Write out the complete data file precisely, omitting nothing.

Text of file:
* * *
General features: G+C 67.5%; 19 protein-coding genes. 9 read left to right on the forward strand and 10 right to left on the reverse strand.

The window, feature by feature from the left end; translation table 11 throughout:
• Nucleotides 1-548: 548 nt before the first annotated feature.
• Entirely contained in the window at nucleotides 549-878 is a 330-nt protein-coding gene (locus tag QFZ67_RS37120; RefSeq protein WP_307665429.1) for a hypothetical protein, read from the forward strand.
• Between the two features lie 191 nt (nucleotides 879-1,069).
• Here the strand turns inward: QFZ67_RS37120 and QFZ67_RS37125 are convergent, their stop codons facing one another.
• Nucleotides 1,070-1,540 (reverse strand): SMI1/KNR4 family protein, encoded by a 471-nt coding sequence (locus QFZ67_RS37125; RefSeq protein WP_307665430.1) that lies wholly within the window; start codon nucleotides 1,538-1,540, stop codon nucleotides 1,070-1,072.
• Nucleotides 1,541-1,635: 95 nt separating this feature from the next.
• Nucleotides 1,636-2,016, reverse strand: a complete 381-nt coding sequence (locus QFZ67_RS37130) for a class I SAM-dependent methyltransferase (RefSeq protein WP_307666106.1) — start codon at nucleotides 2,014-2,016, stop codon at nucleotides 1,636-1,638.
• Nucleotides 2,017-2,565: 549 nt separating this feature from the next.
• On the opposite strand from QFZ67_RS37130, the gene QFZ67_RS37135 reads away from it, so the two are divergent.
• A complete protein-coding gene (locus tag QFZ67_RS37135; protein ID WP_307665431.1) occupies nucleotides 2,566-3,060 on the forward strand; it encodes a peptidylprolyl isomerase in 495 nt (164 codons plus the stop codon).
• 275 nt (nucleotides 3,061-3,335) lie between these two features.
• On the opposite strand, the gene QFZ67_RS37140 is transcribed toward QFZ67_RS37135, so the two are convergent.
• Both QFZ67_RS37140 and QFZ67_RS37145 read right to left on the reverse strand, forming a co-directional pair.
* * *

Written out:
General features: G+C 67.5%; 19 protein-coding genes. 9 read left to right on the forward strand and 10 right to left on the reverse strand.

The window, feature by feature from the left end; translation table 11 throughout:
• Nucleotides 1-548: 548 nt before the first annotated feature.
• Entirely contained in the window at nucleotides 549-878 is a 330-nt protein-coding gene (locus tag QFZ67_RS37120; RefSeq protein WP_307665429.1) for a hypothetical protein, read from the forward strand.
• Between the two features lie 191 nt (nucleotides 879-1,069).
• Here the strand turns inward: QFZ67_RS37120 and QFZ67_RS37125 are convergent, their stop codons facing one another.
• Nucleotides 1,070-1,540 (reverse strand): SMI1/KNR4 family protein, encoded by a 471-nt coding sequence (locus QFZ67_RS37125; RefSeq protein WP_307665430.1) that lies wholly within the window; start codon nucleotides 1,538-1,540, stop codon nucleotides 1,070-1,072.
• Nucleotides 1,541-1,635: 95 nt separating this feature from the next.
• Nucleotides 1,636-2,016, reverse strand: a complete 381-nt coding sequence (locus QFZ67_RS37130) for a class I SAM-dependent methyltransferase (RefSeq protein WP_307666106.1) — start codon at nucleotides 2,014-2,016, stop codon at nucleotides 1,636-1,638.
• Nucleotides 2,017-2,565: 549 nt separating this feature from the next.
• On the opposite strand from QFZ67_RS37130, the gene QFZ67_RS37135 reads away from it, so the two are divergent.
• A complete protein-coding gene (locus tag QFZ67_RS37135; protein ID WP_307665431.1) occupies nucleotides 2,566-3,060 on the forward strand; it encodes a peptidylprolyl isomerase in 495 nt (164 codons plus the stop codon).
• 275 nt (nucleotides 3,061-3,335) lie between these two features.
• On the opposite strand, the gene QFZ67_RS37140 is transcribed toward QFZ67_RS37135, so the two are convergent.
• Both QFZ67_RS37140 and QFZ67_RS37145 read right to left on the reverse strand, forming a co-directional pair.